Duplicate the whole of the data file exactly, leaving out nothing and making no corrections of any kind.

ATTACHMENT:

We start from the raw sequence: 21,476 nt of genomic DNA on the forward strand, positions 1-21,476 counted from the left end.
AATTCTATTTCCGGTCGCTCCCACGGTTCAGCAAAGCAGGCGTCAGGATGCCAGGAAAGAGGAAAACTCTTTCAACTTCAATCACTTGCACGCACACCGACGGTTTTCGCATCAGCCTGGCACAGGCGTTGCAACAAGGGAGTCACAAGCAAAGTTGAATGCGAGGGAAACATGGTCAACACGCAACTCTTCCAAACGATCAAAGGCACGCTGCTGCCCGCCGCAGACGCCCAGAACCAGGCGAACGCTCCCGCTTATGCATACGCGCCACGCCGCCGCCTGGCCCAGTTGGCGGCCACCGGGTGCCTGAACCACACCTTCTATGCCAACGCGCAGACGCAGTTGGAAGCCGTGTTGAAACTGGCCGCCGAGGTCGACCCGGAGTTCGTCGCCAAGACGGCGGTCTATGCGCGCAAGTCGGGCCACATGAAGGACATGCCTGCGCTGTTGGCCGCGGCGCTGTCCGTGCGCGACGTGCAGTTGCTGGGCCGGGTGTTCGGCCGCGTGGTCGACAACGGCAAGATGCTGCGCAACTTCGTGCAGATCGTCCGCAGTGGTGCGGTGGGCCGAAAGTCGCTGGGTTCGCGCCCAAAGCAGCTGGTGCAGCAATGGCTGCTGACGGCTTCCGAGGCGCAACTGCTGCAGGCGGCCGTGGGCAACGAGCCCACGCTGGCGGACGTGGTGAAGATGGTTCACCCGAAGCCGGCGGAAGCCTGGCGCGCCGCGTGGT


We start from the raw sequence: 21,476 nt of genomic DNA on the forward strand, positions 1-21,476 counted from the left end.
AATTCTATTTCCGGTCGCTCCCACGGTTCAGCAAAGCAGGCGTCAGGATGCCAGGAAAGAGGAAAACTCTTTCAACTTCAATCACTTGCACGCACACCGACGGTTTTCGCATCAGCCTGGCACAGGCGTTGCAACAAGGGAGTCACAAGCAAAGTTGAATGCGAGGGAAACATGGTCAACACGCAACTCTTCCAAACGATCAAAGGCACGCTGCTGCCCGCCGCAGACGCCCAGAACCAGGCGAACGCTCCCGCTTATGCATACGCGCCACGCCGCCGCCTGGCCCAGTTGGCGGCCACCGGGTGCCTGAACCACACCTTCTATGCCAACGCGCAGACGCAGTTGGAAGCCGTGTTGAAACTGGCCGCCGAGGTCGACCCGGAGTTCGTCGCCAAGACGGCGGTCTATGCGCGCAAGTCGGGCCACATGAAGGACATGCCTGCGCTGTTGGCCGCGGCGCTGTCCGTGCGCGACGTGCAGTTGCTGGGCCGGGTGTTCGGCCGCGTGGTCGACAACGGCAAGATGCTGCGCAACTTCGTGCAGATCGTCCGCAGTGGTGCGGTGGGCCGAAAGTCGCTGGGTTCGCGCCCAAAGCAGCTGGTGCAGCAATGGCTGCTGACGGCTTCCGAGGCGCAACTGCTGCAGGCGGCCGTGGGCAACGAGCCCACGCTGGCGGACGTGGTGAAGATGGTTCACCCGAAGCCGGCGGAAGCCTGGCGCGCCGCGTGGT